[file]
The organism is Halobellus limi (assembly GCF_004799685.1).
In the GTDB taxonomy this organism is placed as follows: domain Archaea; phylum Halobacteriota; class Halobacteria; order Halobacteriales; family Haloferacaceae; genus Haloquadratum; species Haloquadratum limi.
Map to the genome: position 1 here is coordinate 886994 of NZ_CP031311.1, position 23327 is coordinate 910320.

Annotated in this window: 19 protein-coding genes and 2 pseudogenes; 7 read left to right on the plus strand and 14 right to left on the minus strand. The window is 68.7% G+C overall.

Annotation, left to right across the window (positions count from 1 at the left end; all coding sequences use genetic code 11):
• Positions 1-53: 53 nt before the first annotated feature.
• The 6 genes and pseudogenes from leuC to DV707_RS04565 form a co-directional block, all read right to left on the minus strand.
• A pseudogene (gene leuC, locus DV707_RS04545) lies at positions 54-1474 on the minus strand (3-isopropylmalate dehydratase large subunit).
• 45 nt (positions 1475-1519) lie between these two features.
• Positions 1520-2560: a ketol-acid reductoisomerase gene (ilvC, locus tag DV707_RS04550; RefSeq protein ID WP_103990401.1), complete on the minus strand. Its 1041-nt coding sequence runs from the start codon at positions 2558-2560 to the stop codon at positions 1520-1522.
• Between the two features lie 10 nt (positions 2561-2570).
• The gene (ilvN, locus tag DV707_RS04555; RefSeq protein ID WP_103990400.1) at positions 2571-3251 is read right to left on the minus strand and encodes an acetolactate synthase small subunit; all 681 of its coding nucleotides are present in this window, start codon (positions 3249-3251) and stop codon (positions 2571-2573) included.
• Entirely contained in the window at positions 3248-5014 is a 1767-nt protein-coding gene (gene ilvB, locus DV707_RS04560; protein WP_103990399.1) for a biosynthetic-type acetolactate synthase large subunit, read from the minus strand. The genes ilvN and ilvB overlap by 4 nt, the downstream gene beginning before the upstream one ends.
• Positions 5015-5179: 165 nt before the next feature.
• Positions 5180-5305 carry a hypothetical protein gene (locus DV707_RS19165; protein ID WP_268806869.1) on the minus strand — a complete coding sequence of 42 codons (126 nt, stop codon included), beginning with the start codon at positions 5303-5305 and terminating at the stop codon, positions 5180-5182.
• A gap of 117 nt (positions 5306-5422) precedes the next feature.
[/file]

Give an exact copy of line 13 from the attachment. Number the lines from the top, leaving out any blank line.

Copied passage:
• Entirely contained in the window at positions 3248-5014 is a 1767-nt protein-coding gene (gene ilvB, locus DV707_RS04560; protein WP_103990399.1) for a biosynthetic-type acetolactate synthase large subunit, read from the minus strand. The genes ilvN and ilvB overlap by 4 nt, the downstream gene beginning before the upstream one ends.